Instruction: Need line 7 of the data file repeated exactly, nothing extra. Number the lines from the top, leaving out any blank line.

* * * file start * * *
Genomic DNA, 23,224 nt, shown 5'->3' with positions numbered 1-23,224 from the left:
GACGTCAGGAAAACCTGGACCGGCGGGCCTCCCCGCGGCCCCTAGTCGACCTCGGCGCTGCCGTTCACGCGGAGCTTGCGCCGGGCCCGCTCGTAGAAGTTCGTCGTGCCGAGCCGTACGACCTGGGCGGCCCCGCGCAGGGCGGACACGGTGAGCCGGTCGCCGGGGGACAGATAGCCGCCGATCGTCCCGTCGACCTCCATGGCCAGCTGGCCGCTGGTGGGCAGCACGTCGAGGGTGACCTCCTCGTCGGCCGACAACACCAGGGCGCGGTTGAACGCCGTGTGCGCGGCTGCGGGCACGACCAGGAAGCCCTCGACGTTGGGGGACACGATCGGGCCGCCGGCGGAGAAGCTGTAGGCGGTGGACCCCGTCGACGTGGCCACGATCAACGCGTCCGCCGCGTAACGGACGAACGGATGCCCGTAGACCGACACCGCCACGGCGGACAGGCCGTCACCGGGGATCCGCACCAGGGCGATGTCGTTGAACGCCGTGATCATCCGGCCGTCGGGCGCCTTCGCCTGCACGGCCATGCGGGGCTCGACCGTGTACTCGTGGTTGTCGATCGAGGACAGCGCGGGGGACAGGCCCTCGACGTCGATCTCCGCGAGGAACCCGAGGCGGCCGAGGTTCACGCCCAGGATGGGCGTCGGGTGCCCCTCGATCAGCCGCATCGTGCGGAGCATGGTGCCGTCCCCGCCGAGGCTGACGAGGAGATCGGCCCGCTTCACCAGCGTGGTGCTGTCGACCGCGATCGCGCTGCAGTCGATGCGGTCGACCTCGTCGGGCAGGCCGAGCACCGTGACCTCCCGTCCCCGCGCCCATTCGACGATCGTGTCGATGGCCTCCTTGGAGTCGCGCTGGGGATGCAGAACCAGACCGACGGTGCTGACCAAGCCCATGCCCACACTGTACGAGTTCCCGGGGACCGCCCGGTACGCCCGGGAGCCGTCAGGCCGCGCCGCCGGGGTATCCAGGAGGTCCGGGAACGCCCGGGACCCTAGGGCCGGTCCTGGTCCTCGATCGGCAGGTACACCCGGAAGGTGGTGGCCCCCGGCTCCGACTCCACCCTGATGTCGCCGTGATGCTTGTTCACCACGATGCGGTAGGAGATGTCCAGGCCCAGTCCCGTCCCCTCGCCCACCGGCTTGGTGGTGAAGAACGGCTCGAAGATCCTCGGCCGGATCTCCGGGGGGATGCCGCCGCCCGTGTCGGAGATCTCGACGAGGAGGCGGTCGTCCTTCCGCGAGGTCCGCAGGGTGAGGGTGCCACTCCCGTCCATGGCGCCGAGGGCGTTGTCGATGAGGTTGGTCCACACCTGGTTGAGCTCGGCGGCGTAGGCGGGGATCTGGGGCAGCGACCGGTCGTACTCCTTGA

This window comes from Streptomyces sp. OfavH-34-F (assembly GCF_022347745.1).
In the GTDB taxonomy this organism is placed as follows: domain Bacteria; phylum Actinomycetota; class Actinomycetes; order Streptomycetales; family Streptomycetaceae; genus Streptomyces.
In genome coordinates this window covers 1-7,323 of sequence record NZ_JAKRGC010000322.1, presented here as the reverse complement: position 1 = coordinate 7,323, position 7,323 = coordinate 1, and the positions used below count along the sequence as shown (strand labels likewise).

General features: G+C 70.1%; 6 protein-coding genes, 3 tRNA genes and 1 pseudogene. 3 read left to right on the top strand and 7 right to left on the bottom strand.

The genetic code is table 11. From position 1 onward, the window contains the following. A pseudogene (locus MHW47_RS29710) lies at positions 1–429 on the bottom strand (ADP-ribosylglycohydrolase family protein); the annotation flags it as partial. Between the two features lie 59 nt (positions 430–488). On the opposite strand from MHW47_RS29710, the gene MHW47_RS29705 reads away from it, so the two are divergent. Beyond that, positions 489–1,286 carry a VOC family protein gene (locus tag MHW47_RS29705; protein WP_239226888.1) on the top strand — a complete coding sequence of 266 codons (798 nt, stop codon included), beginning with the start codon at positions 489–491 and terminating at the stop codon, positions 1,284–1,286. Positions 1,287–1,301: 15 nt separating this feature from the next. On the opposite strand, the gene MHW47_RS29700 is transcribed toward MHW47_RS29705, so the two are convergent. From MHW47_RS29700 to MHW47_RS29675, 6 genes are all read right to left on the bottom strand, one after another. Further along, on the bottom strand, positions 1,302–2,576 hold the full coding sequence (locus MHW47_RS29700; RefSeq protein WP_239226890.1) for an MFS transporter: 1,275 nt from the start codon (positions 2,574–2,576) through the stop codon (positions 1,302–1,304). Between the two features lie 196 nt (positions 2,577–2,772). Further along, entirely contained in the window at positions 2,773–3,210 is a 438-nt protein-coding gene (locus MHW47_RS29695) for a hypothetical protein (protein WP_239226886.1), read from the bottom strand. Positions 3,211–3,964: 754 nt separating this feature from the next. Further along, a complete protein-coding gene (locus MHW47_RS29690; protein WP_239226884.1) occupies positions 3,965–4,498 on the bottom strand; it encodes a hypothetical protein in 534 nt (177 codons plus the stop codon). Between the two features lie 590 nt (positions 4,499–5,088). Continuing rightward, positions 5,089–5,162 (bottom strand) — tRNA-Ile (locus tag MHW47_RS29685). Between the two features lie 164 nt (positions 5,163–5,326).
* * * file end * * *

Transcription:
The genetic code is table 11. From position 1 onward, the window contains the following. A pseudogene (locus MHW47_RS29710) lies at positions 1–429 on the bottom strand (ADP-ribosylglycohydrolase family protein); the annotation flags it as partial. Between the two features lie 59 nt (positions 430–488). On the opposite strand from MHW47_RS29710, the gene MHW47_RS29705 reads away from it, so the two are divergent. Beyond that, positions 489–1,286 carry a VOC family protein gene (locus tag MHW47_RS29705; protein WP_239226888.1) on the top strand — a complete coding sequence of 266 codons (798 nt, stop codon included), beginning with the start codon at positions 489–491 and terminating at the stop codon, positions 1,284–1,286. Positions 1,287–1,301: 15 nt separating this feature from the next. On the opposite strand, the gene MHW47_RS29700 is transcribed toward MHW47_RS29705, so the two are convergent. From MHW47_RS29700 to MHW47_RS29675, 6 genes are all read right to left on the bottom strand, one after another. Further along, on the bottom strand, positions 1,302–2,576 hold the full coding sequence (locus MHW47_RS29700; RefSeq protein WP_239226890.1) for an MFS transporter: 1,275 nt from the start codon (positions 2,574–2,576) through the stop codon (positions 1,302–1,304). Between the two features lie 196 nt (positions 2,577–2,772). Further along, entirely contained in the window at positions 2,773–3,210 is a 438-nt protein-coding gene (locus MHW47_RS29695) for a hypothetical protein (protein WP_239226886.1), read from the bottom strand. Positions 3,211–3,964: 754 nt separating this feature from the next. Further along, a complete protein-coding gene (locus MHW47_RS29690; protein WP_239226884.1) occupies positions 3,965–4,498 on the bottom strand; it encodes a hypothetical protein in 534 nt (177 codons plus the stop codon). Between the two features lie 590 nt (positions 4,499–5,088). Continuing rightward, positions 5,089–5,162 (bottom strand) — tRNA-Ile (locus tag MHW47_RS29685). Between the two features lie 164 nt (positions 5,163–5,326).